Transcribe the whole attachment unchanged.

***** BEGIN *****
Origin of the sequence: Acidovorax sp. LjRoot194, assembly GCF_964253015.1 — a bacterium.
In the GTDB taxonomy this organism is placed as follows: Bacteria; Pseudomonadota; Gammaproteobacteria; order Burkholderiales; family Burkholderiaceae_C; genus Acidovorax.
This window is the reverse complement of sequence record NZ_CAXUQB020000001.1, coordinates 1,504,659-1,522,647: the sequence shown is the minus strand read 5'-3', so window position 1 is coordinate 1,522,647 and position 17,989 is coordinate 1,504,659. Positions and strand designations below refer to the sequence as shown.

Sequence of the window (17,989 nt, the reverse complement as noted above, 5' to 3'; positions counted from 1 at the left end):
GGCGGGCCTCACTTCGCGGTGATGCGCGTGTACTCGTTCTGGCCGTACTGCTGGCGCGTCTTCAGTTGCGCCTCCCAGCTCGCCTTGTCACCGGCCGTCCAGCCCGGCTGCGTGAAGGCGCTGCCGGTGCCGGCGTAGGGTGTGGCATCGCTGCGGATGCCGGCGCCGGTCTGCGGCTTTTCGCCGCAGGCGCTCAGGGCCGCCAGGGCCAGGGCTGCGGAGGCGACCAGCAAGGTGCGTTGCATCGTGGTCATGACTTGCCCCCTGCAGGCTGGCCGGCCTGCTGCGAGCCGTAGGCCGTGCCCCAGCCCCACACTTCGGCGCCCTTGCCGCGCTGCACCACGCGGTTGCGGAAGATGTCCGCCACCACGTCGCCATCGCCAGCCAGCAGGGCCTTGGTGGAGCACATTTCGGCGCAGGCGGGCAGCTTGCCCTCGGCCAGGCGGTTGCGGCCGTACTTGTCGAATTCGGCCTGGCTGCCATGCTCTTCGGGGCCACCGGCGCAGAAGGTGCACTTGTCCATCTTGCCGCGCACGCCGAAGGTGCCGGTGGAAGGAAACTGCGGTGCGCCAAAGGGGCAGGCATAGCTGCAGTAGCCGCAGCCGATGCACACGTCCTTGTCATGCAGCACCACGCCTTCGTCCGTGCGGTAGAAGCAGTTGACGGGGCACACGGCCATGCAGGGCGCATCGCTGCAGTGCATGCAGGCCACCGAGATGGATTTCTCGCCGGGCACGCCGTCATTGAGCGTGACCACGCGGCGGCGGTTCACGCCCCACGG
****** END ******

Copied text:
Origin of the sequence: Acidovorax sp. LjRoot194, assembly GCF_964253015.1 — a bacterium.
In the GTDB taxonomy this organism is placed as follows: Bacteria; Pseudomonadota; Gammaproteobacteria; order Burkholderiales; family Burkholderiaceae_C; genus Acidovorax.
This window is the reverse complement of sequence record NZ_CAXUQB020000001.1, coordinates 1,504,659-1,522,647: the sequence shown is the minus strand read 5'-3', so window position 1 is coordinate 1,522,647 and position 17,989 is coordinate 1,504,659. Positions and strand designations below refer to the sequence as shown.

Sequence of the window (17,989 nt, the reverse complement as noted above, 5' to 3'; positions counted from 1 at the left end):
GGCGGGCCTCACTTCGCGGTGATGCGCGTGTACTCGTTCTGGCCGTACTGCTGGCGCGTCTTCAGTTGCGCCTCCCAGCTCGCCTTGTCACCGGCCGTCCAGCCCGGCTGCGTGAAGGCGCTGCCGGTGCCGGCGTAGGGTGTGGCATCGCTGCGGATGCCGGCGCCGGTCTGCGGCTTTTCGCCGCAGGCGCTCAGGGCCGCCAGGGCCAGGGCTGCGGAGGCGACCAGCAAGGTGCGTTGCATCGTGGTCATGACTTGCCCCCTGCAGGCTGGCCGGCCTGCTGCGAGCCGTAGGCCGTGCCCCAGCCCCACACTTCGGCGCCCTTGCCGCGCTGCACCACGCGGTTGCGGAAGATGTCCGCCACCACGTCGCCATCGCCAGCCAGCAGGGCCTTGGTGGAGCACATTTCGGCGCAGGCGGGCAGCTTGCCCTCGGCCAGGCGGTTGCGGCCGTACTTGTCGAATTCGGCCTGGCTGCCATGCTCTTCGGGGCCACCGGCGCAGAAGGTGCACTTGTCCATCTTGCCGCGCACGCCGAAGGTGCCGGTGGAAGGAAACTGCGGTGCGCCAAAGGGGCAGGCATAGCTGCAGTAGCCGCAGCCGATGCACACGTCCTTGTCATGCAGCACCACGCCTTCGTCCGTGCGGTAGAAGCAGTTGACGGGGCACACGGCCATGCAGGGCGCATCGCTGCAGTGCATGCAGGCCACCGAGATGGATTTCTCGCCGGGCACGCCGTCATTGAGCGTGACCACGCGGCGGCGGTTCACGCCCCACGG